In my professional experience with enterprise software, you usually design it really really really well. Than you code it really well, code review, performance test. And the performance test has to be a subset of permissible time. So for example if you're supposed to process 100 GB of data per hour, and you used up 30 min in your part, than either you're allowed to spend 50% of time in your area, or you gotta go back and look at design + programming.

Edited by abeylin
1

Share this post


Link to post
Share on other sites

through cutting certain features and optimizing others

The way I read it, is they just cut out some features, and optimized other features.

 

In my professional experience with enterprise software, you usually design it really really really well. Than you code it really well, code review, performance test. And the performance test has to be a subset of permissible time. So for example if you're supposed to process 100 GB of data per hour, and you used up 30 min in your part, than either you're allowed to spend 50% of time in your area, or you gotta go back and look at design + programming.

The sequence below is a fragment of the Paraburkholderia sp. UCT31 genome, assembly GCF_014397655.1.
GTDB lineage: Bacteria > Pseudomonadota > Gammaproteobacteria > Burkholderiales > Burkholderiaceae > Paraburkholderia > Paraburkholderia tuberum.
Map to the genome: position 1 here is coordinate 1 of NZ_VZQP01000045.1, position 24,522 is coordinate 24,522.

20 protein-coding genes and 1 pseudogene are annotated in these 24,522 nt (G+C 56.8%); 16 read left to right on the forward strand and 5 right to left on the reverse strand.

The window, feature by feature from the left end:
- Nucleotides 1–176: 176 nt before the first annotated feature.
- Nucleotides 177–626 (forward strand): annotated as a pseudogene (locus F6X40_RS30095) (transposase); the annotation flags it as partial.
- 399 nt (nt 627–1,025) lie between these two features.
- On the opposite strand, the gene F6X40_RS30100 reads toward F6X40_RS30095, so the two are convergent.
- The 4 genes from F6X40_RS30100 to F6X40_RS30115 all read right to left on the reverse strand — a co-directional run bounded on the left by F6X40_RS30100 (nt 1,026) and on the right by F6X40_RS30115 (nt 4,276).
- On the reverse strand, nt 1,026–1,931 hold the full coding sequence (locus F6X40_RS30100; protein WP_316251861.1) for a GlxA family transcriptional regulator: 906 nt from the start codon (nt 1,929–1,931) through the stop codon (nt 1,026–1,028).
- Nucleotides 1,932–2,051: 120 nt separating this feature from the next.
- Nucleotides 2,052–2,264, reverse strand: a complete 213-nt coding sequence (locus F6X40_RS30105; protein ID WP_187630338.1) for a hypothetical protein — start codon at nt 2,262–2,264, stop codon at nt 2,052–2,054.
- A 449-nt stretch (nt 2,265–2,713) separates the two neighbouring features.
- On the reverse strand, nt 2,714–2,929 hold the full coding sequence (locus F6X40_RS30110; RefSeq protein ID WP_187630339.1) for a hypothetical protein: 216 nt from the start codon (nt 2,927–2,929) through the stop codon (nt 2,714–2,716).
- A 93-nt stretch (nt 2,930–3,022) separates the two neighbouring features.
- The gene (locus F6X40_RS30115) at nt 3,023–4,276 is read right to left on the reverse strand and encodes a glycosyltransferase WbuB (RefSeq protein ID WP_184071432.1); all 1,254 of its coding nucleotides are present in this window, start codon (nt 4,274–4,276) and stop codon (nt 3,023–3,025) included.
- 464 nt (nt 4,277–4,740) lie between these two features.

Thanks!

1

Share this post


Link to post
Share on other sites

I think this is similar to what you’re saying in the original post. One of the techniques I’ve found to be useful in a lot of cases is to stagger non-essential update methods when they don’t have to run every update loop and you don’t want them to all run at the same time. I’m making an RTS right now, and I’ve got some methods that have to run every frame for every unit (movement, collision detection, etc.) but there’s also for example a “scan for nearby enemies” method that is quite time consuming, but there’s no reason to call it every update. Instead of finding nearby units in each main update loop, each unit keeps a list of nearby units that is updated every 30-40 frames, or often enough that the unit will always have an accurate list of units within firing or collision range.

 

Part of the solution is making sure that you aren’t unnecessarily repeating tasks, for example collision and weapon firing both need a list of nearby units, so instead of finding a new list of units within each method, you can do a single search and then share the data between both methods. (There’s a good chance this can be an issue with modular components developed by different teams, which is why you should always make sure your different components aren’t repeating the same sub-task when they don’t have to.) It’s also helpful to determine which tasks are absolutely necessary (movement collision detection, etc.) while taking the more advanced tasks like pathfinding or strategic AI and realizing when you can get away with doing them once and then only checking periodically that the initial result is still valid.